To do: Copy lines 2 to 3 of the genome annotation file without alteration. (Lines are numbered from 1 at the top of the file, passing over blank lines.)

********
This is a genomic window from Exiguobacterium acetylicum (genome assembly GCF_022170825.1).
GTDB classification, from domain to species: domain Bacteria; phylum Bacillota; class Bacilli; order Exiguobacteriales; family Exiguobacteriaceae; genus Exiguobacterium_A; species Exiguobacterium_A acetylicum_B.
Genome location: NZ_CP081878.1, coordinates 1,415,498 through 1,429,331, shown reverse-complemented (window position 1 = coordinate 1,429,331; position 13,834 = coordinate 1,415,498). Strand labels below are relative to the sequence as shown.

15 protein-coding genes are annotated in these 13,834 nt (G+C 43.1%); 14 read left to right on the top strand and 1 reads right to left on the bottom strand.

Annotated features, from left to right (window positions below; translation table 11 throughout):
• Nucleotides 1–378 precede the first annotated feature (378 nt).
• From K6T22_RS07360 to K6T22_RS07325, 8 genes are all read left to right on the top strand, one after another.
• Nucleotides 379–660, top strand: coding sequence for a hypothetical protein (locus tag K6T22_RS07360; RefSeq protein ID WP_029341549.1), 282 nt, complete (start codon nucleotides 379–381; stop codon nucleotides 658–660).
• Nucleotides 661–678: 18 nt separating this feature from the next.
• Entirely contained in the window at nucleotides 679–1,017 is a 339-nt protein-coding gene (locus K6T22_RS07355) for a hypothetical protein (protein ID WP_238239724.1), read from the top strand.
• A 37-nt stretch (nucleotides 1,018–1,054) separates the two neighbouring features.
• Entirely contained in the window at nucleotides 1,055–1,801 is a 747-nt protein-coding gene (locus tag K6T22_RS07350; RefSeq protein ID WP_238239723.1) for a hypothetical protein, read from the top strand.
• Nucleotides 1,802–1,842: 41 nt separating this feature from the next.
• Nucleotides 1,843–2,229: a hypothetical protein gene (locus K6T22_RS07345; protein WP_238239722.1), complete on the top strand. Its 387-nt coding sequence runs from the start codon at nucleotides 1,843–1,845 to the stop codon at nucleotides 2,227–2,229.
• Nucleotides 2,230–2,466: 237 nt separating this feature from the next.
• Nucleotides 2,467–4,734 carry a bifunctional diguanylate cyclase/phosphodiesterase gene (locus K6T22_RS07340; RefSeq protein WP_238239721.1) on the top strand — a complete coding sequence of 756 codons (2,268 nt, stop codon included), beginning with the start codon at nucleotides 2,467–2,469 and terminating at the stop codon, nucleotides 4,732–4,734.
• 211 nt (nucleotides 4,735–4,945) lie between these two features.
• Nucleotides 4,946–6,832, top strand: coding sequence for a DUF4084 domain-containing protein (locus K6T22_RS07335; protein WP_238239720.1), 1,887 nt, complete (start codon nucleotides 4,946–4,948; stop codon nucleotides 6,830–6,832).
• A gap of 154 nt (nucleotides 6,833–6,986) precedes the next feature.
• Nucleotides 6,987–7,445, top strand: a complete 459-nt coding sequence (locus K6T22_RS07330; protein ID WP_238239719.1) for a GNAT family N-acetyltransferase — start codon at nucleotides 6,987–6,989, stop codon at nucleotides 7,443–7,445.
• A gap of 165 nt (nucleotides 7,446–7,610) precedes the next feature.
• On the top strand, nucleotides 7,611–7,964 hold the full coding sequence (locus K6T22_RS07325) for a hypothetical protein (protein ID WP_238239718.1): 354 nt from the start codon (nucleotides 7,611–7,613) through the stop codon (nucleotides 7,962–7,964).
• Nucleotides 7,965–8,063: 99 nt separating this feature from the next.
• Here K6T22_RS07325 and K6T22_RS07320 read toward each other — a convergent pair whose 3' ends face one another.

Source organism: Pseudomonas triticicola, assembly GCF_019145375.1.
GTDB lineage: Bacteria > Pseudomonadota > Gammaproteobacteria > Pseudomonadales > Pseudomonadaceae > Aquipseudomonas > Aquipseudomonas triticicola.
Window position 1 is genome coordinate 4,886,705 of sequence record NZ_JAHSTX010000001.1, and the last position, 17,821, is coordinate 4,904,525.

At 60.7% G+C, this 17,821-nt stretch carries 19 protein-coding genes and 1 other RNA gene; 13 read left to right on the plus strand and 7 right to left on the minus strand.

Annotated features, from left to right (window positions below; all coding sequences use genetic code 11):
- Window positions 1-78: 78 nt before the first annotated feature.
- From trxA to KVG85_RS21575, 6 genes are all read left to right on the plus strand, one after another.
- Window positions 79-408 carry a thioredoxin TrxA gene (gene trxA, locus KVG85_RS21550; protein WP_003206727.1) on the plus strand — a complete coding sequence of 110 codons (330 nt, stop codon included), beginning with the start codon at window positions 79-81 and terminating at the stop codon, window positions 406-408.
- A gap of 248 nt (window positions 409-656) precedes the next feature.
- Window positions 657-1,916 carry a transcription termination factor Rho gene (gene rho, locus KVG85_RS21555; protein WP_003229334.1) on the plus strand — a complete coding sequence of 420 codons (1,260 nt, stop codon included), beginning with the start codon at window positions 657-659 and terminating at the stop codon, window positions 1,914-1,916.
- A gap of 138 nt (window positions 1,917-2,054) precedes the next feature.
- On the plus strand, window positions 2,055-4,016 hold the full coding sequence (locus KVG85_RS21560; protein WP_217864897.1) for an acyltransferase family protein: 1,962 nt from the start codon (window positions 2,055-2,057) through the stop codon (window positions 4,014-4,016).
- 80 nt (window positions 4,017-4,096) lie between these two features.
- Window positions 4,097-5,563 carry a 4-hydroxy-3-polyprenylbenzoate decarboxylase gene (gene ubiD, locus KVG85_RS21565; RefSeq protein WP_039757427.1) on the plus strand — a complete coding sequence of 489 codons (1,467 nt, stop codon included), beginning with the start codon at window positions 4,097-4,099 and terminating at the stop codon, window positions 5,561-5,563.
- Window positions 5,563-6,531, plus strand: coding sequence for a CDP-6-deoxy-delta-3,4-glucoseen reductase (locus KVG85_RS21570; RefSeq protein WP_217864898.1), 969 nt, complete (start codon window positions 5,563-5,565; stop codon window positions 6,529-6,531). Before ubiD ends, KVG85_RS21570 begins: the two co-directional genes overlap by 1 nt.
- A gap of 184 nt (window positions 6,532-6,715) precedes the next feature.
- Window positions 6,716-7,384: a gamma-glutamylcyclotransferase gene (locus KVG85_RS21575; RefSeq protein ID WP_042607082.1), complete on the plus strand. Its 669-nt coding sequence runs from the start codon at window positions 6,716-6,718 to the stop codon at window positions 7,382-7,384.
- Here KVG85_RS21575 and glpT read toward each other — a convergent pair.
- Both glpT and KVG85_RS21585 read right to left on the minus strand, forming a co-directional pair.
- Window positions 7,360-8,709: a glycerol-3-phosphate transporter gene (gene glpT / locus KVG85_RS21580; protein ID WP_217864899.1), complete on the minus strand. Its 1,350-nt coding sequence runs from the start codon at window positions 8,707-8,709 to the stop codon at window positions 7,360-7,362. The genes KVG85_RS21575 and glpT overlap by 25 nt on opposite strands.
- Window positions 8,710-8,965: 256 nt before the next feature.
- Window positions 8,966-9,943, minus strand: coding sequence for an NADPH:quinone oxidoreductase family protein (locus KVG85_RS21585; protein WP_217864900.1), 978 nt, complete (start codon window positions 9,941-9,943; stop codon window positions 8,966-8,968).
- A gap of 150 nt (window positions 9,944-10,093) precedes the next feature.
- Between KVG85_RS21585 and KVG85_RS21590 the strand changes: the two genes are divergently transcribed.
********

GTDB classification, from domain to species: domain Bacteria; phylum Bacillota; class Bacilli; order Exiguobacteriales; family Exiguobacteriaceae; genus Exiguobacterium_A; species Exiguobacterium_A acetylicum_B.
Genome location: NZ_CP081878.1, coordinates 1,415,498 through 1,429,331, shown reverse-complemented (window position 1 = coordinate 1,429,331; position 13,834 = coordinate 1,415,498). Strand labels below are relative to the sequence as shown.